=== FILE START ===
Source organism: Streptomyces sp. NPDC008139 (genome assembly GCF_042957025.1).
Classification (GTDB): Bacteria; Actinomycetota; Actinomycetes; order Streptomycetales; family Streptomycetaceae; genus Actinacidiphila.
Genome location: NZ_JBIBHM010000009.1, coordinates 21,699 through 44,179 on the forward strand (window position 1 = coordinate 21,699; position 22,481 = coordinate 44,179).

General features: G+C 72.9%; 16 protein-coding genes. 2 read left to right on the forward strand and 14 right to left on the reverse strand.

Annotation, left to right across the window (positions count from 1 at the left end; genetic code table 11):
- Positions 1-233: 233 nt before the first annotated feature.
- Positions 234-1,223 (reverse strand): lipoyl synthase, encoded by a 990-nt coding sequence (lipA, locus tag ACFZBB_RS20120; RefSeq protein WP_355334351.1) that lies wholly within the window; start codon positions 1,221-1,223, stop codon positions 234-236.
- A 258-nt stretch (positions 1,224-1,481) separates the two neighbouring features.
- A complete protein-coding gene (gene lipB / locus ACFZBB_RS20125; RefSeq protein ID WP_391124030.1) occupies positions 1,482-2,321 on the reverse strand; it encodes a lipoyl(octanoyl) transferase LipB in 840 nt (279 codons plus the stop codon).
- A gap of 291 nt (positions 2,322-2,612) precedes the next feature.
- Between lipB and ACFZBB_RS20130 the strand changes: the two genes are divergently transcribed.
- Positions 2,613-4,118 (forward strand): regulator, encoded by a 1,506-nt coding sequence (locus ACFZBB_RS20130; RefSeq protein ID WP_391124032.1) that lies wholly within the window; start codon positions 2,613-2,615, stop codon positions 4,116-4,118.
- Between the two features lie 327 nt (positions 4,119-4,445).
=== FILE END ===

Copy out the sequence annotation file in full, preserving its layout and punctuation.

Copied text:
Source organism: Streptomyces sp. NPDC008139 (genome assembly GCF_042957025.1).
Classification (GTDB): Bacteria; Actinomycetota; Actinomycetes; order Streptomycetales; family Streptomycetaceae; genus Actinacidiphila.
Genome location: NZ_JBIBHM010000009.1, coordinates 21,699 through 44,179 on the forward strand (window position 1 = coordinate 21,699; position 22,481 = coordinate 44,179).

General features: G+C 72.9%; 16 protein-coding genes. 2 read left to right on the forward strand and 14 right to left on the reverse strand.

Annotation, left to right across the window (positions count from 1 at the left end; genetic code table 11):
- Positions 1-233: 233 nt before the first annotated feature.
- Positions 234-1,223 (reverse strand): lipoyl synthase, encoded by a 990-nt coding sequence (lipA, locus tag ACFZBB_RS20120; RefSeq protein WP_355334351.1) that lies wholly within the window; start codon positions 1,221-1,223, stop codon positions 234-236.
- A 258-nt stretch (positions 1,224-1,481) separates the two neighbouring features.
- A complete protein-coding gene (gene lipB / locus ACFZBB_RS20125; RefSeq protein ID WP_391124030.1) occupies positions 1,482-2,321 on the reverse strand; it encodes a lipoyl(octanoyl) transferase LipB in 840 nt (279 codons plus the stop codon).
- A gap of 291 nt (positions 2,322-2,612) precedes the next feature.
- Between lipB and ACFZBB_RS20130 the strand changes: the two genes are divergently transcribed.
- Positions 2,613-4,118 (forward strand): regulator, encoded by a 1,506-nt coding sequence (locus ACFZBB_RS20130; RefSeq protein ID WP_391124032.1) that lies wholly within the window; start codon positions 2,613-2,615, stop codon positions 4,116-4,118.
- Between the two features lie 327 nt (positions 4,119-4,445).